Program tracks medically-complex children, educates first responders

The STARS program creates emergency care plans for children with advanced medical needs, and then works with first responders to provide specialized training in case an emergency occurs


By Rachel Engel

ST. LOUIS — A program documenting the special medical needs of children is bridging the gap between providers’ knowledge and what they need to know for those in their coverage area.

Special Needs Tracking & Awareness Response System, or STARS, was created by the mother of a child with special needs, who worried about her medically complex daughter should something happen.

“When I would think about her, and how unique she was, it would scare me to know that she could have an emergency when I wasn’t there,” STARS Program Coordinator Tricia Casey said.

The program works with parents to create emergency care plans for children with extensive medical needs, then partners with first responders in the children’s coverage areas to educate them on what they should know and provide specialized training.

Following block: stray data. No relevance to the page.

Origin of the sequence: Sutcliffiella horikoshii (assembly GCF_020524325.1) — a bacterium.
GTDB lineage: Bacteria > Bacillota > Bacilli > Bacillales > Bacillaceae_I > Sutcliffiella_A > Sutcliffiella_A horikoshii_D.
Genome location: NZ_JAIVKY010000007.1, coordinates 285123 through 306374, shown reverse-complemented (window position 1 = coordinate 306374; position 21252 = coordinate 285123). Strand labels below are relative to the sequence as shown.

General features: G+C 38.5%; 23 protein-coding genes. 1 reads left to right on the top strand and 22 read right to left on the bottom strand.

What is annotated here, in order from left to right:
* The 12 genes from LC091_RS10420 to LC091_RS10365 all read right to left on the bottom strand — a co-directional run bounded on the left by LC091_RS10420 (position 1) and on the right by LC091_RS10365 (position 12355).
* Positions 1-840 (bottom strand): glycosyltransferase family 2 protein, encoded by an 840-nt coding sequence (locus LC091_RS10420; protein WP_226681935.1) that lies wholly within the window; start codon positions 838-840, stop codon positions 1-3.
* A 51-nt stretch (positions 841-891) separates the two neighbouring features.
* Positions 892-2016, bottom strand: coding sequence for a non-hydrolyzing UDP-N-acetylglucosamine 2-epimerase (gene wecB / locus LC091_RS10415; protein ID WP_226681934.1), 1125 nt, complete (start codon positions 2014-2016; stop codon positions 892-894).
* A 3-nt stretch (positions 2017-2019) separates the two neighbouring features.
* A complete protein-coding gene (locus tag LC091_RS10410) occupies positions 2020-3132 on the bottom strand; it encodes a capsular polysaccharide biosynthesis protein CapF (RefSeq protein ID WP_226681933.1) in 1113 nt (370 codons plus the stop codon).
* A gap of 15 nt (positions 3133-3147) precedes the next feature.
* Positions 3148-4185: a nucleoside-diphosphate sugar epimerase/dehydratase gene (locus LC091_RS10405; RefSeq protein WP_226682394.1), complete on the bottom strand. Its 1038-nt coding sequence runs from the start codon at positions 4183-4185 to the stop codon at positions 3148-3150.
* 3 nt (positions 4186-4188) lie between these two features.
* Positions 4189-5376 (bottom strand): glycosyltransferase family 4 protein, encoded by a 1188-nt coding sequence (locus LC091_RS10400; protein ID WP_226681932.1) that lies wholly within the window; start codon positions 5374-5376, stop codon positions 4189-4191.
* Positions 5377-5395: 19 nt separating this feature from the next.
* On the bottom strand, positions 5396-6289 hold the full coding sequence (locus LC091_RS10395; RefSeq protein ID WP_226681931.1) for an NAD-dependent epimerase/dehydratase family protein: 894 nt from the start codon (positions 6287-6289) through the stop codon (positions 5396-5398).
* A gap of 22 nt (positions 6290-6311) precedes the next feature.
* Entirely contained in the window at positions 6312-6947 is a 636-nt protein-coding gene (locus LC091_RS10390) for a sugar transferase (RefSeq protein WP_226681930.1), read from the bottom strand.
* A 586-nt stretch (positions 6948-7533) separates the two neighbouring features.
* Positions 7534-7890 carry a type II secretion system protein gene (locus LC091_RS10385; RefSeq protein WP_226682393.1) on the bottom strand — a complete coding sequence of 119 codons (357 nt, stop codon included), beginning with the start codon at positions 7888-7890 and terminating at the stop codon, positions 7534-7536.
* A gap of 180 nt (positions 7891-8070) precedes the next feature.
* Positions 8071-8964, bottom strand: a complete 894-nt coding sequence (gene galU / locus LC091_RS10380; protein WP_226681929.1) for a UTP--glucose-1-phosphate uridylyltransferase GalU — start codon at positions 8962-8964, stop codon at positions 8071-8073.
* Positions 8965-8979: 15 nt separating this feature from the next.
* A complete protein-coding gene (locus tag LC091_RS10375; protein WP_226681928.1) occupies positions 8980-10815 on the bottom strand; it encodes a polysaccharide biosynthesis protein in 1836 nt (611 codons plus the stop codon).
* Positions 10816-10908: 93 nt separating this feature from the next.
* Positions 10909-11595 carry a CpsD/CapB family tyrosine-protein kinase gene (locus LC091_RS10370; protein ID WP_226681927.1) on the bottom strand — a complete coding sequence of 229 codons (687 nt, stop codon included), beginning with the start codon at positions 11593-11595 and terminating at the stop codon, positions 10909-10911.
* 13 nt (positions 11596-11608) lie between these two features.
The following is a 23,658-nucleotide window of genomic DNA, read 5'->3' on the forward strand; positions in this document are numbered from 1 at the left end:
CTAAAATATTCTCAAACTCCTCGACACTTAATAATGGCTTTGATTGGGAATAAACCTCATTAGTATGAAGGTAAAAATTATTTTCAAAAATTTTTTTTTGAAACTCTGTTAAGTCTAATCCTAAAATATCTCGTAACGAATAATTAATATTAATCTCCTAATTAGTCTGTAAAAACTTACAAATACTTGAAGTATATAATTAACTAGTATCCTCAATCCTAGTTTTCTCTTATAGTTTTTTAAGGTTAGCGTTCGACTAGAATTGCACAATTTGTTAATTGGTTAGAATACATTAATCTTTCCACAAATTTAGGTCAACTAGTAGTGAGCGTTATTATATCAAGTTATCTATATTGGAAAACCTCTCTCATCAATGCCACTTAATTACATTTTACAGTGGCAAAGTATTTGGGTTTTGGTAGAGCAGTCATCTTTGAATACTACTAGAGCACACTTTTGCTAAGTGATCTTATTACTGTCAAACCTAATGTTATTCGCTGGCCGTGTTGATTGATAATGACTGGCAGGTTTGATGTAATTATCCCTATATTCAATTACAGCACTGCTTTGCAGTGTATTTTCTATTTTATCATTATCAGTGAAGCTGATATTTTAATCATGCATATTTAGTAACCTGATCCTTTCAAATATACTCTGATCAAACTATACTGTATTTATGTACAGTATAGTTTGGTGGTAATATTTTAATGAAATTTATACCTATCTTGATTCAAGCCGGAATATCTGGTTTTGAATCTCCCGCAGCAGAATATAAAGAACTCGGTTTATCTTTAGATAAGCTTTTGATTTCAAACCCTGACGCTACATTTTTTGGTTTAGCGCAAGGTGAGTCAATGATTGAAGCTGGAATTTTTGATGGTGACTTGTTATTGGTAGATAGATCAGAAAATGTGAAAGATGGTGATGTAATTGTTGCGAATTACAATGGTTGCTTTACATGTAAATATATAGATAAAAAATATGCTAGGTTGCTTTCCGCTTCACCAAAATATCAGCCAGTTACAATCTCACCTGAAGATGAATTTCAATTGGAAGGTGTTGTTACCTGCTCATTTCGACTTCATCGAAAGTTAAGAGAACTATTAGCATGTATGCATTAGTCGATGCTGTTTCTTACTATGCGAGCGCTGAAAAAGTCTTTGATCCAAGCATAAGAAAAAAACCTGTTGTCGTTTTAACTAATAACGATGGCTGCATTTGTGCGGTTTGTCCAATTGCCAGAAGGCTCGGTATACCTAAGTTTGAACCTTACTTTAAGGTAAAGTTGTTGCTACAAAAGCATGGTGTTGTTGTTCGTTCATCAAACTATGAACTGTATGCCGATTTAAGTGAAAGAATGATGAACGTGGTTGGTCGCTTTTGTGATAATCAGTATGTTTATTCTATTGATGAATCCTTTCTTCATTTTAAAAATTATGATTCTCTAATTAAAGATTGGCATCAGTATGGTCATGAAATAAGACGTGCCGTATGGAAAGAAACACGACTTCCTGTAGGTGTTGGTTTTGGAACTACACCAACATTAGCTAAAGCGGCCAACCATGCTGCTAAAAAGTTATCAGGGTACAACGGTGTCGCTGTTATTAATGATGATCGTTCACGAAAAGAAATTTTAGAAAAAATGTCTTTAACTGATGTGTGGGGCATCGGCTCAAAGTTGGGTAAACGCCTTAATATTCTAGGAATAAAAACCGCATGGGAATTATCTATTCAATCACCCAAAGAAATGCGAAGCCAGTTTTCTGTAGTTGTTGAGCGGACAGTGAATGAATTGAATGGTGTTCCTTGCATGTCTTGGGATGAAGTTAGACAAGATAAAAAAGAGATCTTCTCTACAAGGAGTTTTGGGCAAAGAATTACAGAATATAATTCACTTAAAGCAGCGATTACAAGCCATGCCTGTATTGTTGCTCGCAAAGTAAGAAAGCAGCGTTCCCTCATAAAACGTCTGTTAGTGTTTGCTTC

“Our motto, our hashtag, is #OneKidCounts,” Casey said. “So, that’s something we’ve always said on our team is that if you put all this work into just saving one kid, that would be worth it.”

There are currently 700 children enrolled in STARS throughout Missouri and Illinois, and Casey hopes to expand the program nationwide eventually, something many first responders believe would be beneficial in the event they need to respond to a home with a child that may require advanced medical care.

“STARS has helped us be more prepared for situations like that,” St. Louis Fire Department member Audrey Barton said.

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